It might seem incredible, but it is actually possible to pinpoint the moment Costello’s career went into definitive artistic overdrive. The year was 1993, and he released a full-length CD devoted to chamber music where the instrumental backing was solely provided by the Brodsky Quartet.
Costello learned to write and read music right there and then, and the decade was to be his most adventuresome ever. And believe me, that is quite frankly saying an enormity if we look at his previous output. During the 90s and right into the new millennium he was to release an album of undiluted pop with 60s stalwart Burt Bacharach, a country album (The Delivery Man), an album dominated by ballads (All This Useless Beauty), an orchestrated work named Il Sogno… and the rock and roll albums he did release were not up to his usual standards (When I Was Cruel), as if he had just outgrown the genre. He was to become acquainted with it once again in 2008 with the release of Momofuku. But the previous decade was to be a true creative windmill on the other side of the grass. Continue reading →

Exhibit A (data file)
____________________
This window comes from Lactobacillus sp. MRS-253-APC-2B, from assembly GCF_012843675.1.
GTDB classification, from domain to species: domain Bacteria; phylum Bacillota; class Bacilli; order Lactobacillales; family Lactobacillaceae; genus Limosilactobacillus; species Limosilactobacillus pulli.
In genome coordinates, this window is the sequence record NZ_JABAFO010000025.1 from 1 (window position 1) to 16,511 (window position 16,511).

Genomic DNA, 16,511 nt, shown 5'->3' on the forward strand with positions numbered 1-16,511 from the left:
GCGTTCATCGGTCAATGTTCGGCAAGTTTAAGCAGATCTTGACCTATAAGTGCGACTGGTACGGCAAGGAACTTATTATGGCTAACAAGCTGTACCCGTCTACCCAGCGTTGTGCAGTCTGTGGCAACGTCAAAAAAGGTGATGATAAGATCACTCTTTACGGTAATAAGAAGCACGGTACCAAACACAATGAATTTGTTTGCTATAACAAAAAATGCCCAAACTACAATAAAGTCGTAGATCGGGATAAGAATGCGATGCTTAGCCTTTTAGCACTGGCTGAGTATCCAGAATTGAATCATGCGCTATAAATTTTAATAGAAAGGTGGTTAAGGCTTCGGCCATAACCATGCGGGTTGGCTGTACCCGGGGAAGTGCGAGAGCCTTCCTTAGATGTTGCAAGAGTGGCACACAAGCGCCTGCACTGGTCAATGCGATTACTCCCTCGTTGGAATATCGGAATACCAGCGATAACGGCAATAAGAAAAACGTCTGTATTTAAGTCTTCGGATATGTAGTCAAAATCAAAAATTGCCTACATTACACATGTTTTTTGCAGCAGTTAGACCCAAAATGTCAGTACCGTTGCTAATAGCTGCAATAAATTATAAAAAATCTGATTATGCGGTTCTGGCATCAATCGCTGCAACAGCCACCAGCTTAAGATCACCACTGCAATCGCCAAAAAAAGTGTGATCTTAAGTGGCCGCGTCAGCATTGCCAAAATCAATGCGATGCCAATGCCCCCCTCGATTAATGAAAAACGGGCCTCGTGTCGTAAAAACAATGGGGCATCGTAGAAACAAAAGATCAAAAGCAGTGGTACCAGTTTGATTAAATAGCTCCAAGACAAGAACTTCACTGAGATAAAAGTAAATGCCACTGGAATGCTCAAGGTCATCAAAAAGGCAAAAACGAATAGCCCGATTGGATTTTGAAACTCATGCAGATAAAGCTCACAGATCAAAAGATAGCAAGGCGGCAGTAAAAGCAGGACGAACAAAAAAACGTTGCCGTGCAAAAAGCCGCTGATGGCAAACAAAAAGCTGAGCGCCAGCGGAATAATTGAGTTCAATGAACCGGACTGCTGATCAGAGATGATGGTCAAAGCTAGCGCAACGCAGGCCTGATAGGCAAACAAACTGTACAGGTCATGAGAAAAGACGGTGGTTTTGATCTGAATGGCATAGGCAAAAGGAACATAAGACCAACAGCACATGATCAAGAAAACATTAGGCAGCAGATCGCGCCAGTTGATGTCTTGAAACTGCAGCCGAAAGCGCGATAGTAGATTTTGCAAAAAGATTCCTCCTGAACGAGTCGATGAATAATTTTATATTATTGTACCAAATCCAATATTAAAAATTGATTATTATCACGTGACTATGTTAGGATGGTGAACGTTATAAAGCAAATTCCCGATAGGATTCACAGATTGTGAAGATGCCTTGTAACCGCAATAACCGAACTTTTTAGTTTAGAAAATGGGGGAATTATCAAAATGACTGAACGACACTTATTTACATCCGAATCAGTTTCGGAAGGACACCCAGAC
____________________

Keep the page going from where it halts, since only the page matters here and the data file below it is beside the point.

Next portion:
This CD compiles Costello’s recordings during his tenure at Warner Brothers, a time of constant reinvention that resulted in some really good music, some disconcerting experiments and overall timid performances on the charts. The CD has 18 tracks, and every album minus “Kojak Variety” (a collection of covers released in 1995) is represented.
The one song you might be familiar with is “Veronica”, co-written with Paul McCartney along with “So Like Candy”. The song was incredibly successful and it received heavy airplay when it was released at the tail end of the 80s. It has Elvis on a very accessible pose, granted, but I feel that without the McCartney connection it would have shared the fate of most of his late day compositions: respected by critics, accepted by fans, revered by a few, and ignored by the masses. Continue reading →